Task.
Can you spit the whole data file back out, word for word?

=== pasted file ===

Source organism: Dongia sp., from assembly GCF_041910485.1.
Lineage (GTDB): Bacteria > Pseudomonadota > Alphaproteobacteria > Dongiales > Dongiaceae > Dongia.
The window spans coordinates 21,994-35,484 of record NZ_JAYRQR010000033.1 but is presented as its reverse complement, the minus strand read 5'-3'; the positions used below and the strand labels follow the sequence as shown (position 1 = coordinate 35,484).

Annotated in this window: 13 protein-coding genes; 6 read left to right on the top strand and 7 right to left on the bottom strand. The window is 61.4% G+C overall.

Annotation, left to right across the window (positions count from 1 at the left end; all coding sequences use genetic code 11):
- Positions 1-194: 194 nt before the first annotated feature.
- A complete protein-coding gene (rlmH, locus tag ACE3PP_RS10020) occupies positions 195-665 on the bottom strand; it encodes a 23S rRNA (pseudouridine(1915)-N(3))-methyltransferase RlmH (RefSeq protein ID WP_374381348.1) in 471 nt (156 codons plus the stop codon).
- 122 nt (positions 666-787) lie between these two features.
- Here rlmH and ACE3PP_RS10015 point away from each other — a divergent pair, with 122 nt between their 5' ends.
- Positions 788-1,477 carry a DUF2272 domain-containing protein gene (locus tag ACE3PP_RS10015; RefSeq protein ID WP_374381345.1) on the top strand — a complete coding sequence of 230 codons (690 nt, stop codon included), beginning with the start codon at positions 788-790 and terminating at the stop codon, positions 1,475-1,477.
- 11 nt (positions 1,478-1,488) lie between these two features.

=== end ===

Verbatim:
Source organism: Dongia sp., from assembly GCF_041910485.1.
Lineage (GTDB): Bacteria > Pseudomonadota > Alphaproteobacteria > Dongiales > Dongiaceae > Dongia.
The window spans coordinates 21,994-35,484 of record NZ_JAYRQR010000033.1 but is presented as its reverse complement, the minus strand read 5'-3'; the positions used below and the strand labels follow the sequence as shown (position 1 = coordinate 35,484).

Annotated in this window: 13 protein-coding genes; 6 read left to right on the top strand and 7 right to left on the bottom strand. The window is 61.4% G+C overall.

Annotation, left to right across the window (positions count from 1 at the left end; all coding sequences use genetic code 11):
- Positions 1-194: 194 nt before the first annotated feature.
- A complete protein-coding gene (rlmH, locus tag ACE3PP_RS10020) occupies positions 195-665 on the bottom strand; it encodes a 23S rRNA (pseudouridine(1915)-N(3))-methyltransferase RlmH (RefSeq protein ID WP_374381348.1) in 471 nt (156 codons plus the stop codon).
- 122 nt (positions 666-787) lie between these two features.
- Here rlmH and ACE3PP_RS10015 point away from each other — a divergent pair, with 122 nt between their 5' ends.
- Positions 788-1,477 carry a DUF2272 domain-containing protein gene (locus tag ACE3PP_RS10015; RefSeq protein ID WP_374381345.1) on the top strand — a complete coding sequence of 230 codons (690 nt, stop codon included), beginning with the start codon at positions 788-790 and terminating at the stop codon, positions 1,475-1,477.
- 11 nt (positions 1,478-1,488) lie between these two features.